In the first part of my commentaries, The future of democracy in Ethiopia, I presented some of the potential threat to the stability of our country as a result of a sudden turn of events. Further, I tried to highlight some of the pitfalls of going into an election in a context of enormous uncertainty, as new actors emerge, old elites remake themselves, and most of all in the absence of basic democratic institution that will provide checks and balances to the newly elected government as well as an instrument for rational discussion of contentious problems and settlement of different and potentially conflicting social and political interests. In my subsequent commentary I will explore further some of the hurdles potentially impeding us to move forward and some of the options that might be considered to lay the foundation for a democratic future for Ethiopia and lasting peace based on the rule of law.
Before I embark upon my topic, however, I will offer a cursory observation of the current stalemate. Dictators do not always appoint a successor. The fear of losing power to a successor is all too real for any dictator to contemplate grooming a successor, unless of course that person is a trusted kin, usually someone in the family. In fact, dictators do not allow any single person to be powerful enough to be a contender. Instead they encourage infighting among the various potential contenders. I believe the events currently unfolding in Ethiopia mirror this scenario. Despite his supporters’ accolade which sometimes verges on a pathetic cult-like drama, the late dictator Melese, whom we are lead to
believe could walk on water, did not bother to clarify the succession process -so much for his love for the country. After more than six month of his death, the unelected leadership of the country is in turmoil. The biggest obstacle is the ethnic policies. A mess of TPLF’s owns making and a legacy of its “beloved” leader.
Experience shows that almost any regime can produce short-lived results, but only governments with a sound basis of legitimacy can produce sustainable ones. In the case of Ethiopia, the fallacious and malignant ethnic policies have been enforced through brute force and wide spread bribery, therefore, it makes the current political crises virtually inevitable. The power struggles within the TPLF and the satellite organizations that form the EPRDF continue unabated.
Meanwhile, sensing a power-vacuum, the ‘dragon lady’ is at it again. Someone forgot to tell the widow of the late dictator that the prime ministership is not hereditary and the palace belongs to the nation. She is becoming too much to handle and an embarrassment to the TPLF that is desperately trying to project, at least to the donor nations, an image of normalcy. On the other hand, even though the prime minster office has now been reduced to figurehead, the appointment of Hailemariam Desalegn as the PM has been anything but a smooth one. It will be incredibly naïve to think his appointment will somehow bring about changes in the way the country is governed. In the first place, the like of Hailemarim would have never been appointed by a narcissist Melese without being carefully vetted and screened to be properly sycophantic.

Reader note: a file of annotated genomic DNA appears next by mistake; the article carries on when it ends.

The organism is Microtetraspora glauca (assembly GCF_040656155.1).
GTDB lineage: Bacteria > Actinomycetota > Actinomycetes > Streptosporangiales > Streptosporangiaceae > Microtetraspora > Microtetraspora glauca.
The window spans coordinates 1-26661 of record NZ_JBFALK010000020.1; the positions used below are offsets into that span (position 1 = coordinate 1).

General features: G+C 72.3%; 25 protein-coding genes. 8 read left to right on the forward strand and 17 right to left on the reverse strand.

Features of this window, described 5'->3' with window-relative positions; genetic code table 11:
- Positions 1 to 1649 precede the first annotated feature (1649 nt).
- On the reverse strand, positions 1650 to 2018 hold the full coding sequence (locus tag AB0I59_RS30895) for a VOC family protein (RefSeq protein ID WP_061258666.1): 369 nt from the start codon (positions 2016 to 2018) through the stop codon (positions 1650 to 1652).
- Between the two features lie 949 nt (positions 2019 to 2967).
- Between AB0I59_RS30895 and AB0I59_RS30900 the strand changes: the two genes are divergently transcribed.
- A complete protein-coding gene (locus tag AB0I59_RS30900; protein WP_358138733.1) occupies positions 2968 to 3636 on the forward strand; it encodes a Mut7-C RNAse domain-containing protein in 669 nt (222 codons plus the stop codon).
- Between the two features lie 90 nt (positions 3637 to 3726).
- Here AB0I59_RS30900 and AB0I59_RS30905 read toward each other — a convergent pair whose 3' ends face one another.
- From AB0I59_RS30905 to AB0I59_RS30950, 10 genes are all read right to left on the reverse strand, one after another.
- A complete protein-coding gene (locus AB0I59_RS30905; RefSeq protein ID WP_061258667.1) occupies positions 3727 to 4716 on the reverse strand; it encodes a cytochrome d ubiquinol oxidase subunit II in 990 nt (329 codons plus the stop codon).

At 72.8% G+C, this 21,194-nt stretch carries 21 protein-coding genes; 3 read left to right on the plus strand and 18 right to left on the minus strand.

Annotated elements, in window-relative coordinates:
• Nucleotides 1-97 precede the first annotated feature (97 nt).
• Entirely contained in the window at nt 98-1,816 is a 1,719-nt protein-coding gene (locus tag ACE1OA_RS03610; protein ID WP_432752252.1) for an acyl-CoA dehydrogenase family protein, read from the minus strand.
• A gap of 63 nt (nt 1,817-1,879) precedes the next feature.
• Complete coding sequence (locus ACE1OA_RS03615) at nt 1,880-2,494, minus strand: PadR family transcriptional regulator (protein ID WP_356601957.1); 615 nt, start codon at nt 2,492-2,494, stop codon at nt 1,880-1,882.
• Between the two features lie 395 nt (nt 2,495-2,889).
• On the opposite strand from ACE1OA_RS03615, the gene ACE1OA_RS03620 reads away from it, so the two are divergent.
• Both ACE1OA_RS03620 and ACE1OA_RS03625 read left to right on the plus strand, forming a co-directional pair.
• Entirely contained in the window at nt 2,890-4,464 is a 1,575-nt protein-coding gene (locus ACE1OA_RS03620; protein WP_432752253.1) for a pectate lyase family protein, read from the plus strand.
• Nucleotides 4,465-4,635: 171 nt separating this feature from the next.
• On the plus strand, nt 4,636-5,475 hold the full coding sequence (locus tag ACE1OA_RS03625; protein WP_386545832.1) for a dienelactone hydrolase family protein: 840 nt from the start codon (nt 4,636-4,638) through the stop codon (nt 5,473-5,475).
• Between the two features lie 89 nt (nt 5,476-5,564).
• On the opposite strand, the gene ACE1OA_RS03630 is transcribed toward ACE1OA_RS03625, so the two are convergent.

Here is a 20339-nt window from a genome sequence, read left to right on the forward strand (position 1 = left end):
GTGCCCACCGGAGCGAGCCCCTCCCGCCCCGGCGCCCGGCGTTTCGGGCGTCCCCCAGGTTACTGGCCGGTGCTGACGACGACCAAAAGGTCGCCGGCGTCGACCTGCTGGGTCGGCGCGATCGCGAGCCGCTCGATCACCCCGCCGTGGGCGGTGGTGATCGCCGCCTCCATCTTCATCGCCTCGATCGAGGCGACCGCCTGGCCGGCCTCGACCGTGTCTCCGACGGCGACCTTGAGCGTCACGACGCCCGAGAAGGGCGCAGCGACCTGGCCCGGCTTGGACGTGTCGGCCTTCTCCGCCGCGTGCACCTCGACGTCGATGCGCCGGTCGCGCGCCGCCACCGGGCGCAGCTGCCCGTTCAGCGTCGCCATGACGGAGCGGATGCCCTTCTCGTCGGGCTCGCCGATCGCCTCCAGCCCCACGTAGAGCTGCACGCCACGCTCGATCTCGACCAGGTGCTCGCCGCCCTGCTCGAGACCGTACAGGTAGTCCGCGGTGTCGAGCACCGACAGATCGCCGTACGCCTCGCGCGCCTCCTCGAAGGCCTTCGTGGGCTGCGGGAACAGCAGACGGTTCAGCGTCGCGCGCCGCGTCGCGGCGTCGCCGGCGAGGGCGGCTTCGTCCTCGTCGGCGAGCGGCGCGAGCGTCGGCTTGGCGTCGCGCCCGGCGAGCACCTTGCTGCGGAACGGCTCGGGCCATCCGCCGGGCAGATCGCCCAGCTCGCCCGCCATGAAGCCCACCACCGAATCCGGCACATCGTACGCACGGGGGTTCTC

In fact, the narcissist and the sycophant need each other. The narcissist is dependent on the sycophant to feed his ego. Most often, a narcissist surrounds himself with “yes men” who the narcissist sees as no threat to him. On the other hand, the sycophant derives a lot of self worth from the narcissist as the relationship with the narcissist gives the sycophant a social standing he otherwise would not have. In short, the relationship between the narcissist and sycophant is symbiotic; each feeding and dependent on the other. In the case of Hailemariam, he has so internalized a servile attitude he seems to have difficultly to shake it off even after more than six months after the death of his master, whose manner and demeanor he is trying to imitate. No wonder, even the mercurial leader of Eritrea (Issayas Afeworki) refuses to meet him. Quite shrewdly, Afeworki wants to deal with puppeteers not the puppet. For now everyone is keeping up the pretense. In fact, the latest shenanigan gives a whole new meaning to the expression “The Emperor has no clothes”.
It is a sad commentary indeed that a country that claims more than three thousand years of proud legacy has become a playground for the likes of Azeb Mesfin, a functional illiterate, to Sebhat Nega and Bereket Simon. These individuals are totally devoid of basic decency and are best known for their racist and divisive remark and their deep seated prejudice and low regard for the aspiration of the Ethiopian people. Obviously, they are not alone; in fact, an incredibly crass attitude seems to permeate the top echelon of the TPLF.
Casting off the shackles of history
Nothing has been reviewed so relentlessly over the years with so little in the way of direction or useful purpose as the issue of Ethiopian nationhood. Much has been said about the disenfranchisement of ethnic groups, their grievances; hence, the genesis of the Ethiopian problem. Various groups have adapted historical claims in the service of their political goals. The variety of these engagements with the past and the extent this process informs current public discussion and debate might conceivably warrant our attention.